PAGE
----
There has been mention on this blog of the coming age of the robots. There are those who see technology invading our workplaces and changing the nature of, or even existence of, occupations and professions.
Certainly, the examples have become numerous. In 2018, "Flippy the robot" was featured in USA Today. This is merely an adaptation of robotics to a new degree. Robotics Business Review reminds us that "Manufacturing automation has been common since the 1970s." Automation is not new, it is merely becoming more visible and thus noticeable in our daily lives.
But technological advances are not limited to robotics. Everyone by now has encountered the opportunity to scan their own purchases. Most of us by now has had the opportunity to place a fast food order using a kiosk. Most of us have noticed that the cycling of traffic signals in our community is less and less about rote cycles and is more reliant upon sensors providing data that triggers both signal pattern and duration.
There are also amazing advances in software. Computer programs are searching documents, prioritizing job applications, and replacing claims adjusters. Any doubters have not been around long enough to remember typing pools, correcting typewriters, and the amazing WordStar program us "old timers" were amazed by in the 1970s. As I type this and see WordStar underlined in red, prompting me to know of a possible spelling or grammar error "on the fly," I recall how far software has come in my short lifetime.
In some ways, the technology is comforting, convenient, and helpful. But for those who would otherwise flip the burgers or take the orders, the technology may be disconcerting. But for business owners, the financial impetus is clear, as discussed in Three-D Employment, What of the Buggy Whip Makers?, Ross AI, and the New Paradigm Coming, Chatbot wins 160,000 Legal Cases, and Nero may be Fiddling, What are You Doing?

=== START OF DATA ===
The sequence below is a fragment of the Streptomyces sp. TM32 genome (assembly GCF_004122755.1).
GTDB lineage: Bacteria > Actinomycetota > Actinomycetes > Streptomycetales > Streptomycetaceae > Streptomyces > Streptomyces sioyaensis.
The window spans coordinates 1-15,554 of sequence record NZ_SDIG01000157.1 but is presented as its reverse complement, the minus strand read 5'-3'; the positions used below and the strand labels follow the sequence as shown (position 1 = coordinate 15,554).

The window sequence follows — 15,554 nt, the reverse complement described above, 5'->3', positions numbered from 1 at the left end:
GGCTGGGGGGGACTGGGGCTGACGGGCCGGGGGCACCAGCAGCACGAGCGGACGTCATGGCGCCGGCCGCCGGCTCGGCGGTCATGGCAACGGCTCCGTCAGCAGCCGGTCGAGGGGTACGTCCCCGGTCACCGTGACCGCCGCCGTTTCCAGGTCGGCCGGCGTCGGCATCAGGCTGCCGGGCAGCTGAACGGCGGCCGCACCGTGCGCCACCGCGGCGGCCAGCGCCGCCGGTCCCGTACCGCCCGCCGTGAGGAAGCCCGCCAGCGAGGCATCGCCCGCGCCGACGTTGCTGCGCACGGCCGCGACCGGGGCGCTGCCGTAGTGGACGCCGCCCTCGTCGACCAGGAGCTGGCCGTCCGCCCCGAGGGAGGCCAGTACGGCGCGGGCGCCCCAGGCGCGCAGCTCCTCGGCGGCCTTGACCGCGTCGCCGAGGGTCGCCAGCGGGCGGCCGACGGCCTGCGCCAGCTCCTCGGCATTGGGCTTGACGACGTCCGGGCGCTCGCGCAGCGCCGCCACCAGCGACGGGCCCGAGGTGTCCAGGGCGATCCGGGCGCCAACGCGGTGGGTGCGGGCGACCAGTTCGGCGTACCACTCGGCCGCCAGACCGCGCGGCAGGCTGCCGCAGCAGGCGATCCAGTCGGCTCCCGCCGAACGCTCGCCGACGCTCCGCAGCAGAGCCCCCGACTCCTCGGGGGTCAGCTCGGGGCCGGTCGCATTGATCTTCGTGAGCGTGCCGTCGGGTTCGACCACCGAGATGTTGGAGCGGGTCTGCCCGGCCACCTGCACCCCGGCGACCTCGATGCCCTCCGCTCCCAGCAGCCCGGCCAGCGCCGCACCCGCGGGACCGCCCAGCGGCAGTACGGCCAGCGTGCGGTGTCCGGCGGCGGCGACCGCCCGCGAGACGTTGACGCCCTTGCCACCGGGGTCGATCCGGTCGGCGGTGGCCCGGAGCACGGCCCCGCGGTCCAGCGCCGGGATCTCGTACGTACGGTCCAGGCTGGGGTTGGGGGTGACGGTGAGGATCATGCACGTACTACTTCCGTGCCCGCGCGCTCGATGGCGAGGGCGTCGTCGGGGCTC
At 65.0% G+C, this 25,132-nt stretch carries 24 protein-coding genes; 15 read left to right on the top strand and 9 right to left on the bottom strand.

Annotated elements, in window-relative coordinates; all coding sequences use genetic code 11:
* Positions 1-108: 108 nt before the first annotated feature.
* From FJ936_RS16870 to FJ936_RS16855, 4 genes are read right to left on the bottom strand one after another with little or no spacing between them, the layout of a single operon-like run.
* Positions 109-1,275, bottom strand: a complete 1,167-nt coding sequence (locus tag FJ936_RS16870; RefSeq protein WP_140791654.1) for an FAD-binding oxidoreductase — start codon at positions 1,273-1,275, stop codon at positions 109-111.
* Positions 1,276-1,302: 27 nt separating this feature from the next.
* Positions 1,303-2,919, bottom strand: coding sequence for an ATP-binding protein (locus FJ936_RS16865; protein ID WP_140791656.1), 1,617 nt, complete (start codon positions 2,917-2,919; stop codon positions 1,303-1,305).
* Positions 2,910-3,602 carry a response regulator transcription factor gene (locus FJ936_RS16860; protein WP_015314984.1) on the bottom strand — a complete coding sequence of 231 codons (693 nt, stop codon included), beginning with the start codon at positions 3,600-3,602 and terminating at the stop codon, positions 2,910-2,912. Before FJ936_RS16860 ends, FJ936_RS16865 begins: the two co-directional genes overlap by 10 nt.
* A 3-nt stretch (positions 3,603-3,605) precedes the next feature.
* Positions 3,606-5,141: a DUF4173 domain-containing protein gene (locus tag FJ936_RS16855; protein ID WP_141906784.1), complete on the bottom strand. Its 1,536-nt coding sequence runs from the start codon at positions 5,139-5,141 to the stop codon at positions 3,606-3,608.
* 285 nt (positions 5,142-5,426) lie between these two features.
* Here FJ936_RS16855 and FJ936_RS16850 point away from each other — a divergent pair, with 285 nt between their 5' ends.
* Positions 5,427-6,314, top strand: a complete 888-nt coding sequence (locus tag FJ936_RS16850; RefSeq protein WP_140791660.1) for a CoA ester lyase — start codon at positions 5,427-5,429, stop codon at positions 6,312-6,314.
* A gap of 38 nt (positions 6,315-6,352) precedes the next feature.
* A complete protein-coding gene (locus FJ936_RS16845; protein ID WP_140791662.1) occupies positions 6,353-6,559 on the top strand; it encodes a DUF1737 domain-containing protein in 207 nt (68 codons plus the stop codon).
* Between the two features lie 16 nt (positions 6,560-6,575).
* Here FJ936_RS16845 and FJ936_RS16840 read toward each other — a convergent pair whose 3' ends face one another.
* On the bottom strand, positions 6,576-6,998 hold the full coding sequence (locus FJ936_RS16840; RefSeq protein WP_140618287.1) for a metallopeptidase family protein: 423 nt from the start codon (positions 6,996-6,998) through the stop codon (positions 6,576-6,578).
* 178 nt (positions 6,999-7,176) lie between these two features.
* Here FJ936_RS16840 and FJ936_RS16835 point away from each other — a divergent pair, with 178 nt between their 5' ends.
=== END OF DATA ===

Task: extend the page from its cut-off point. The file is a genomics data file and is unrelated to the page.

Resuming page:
The debate rages regarding what these advances mean to workers and jobs. There seems agreement that technology is "on the rise in the workplace," according to 60 Minutes. Some steadfastly contend that automation will both eliminate some positions/occupations, but will necessitate various other new occupations. They see a net gain in both productivity and employment. Some estimate that the gain will be significant.
A great many see the probability that the eliminated positions will be low-skilled labor positions. However, I have suggested in some of the posts cited above that effects could be of concern for paralegals, attorneys, judges and more.
An article in March introduced us to computers taking over judgment and interpretation jobs. The Associated Press (AP) reported "Computers will call balls and strikes." Is there anything more a part of the fabric of American life than baseball (hot dogs, apple pie)? Well, perhaps there is, but I digress.
All sports rely to some degree upon the interpretations and judgments of referees, judges, umpires, or others. There are rules to interpret regarding behavior and performance. There are lines that must be watched and calls that must be made regarding whether a line is or is not crossed. It is fair to compare the role or these sports officials to the role of judges in the dispute resolution process. Judges determining cases should be much like umpires. That is, calling balls and strikes, keeping the process on time, and assuring that our ultimate goals of due process and polite process are respected.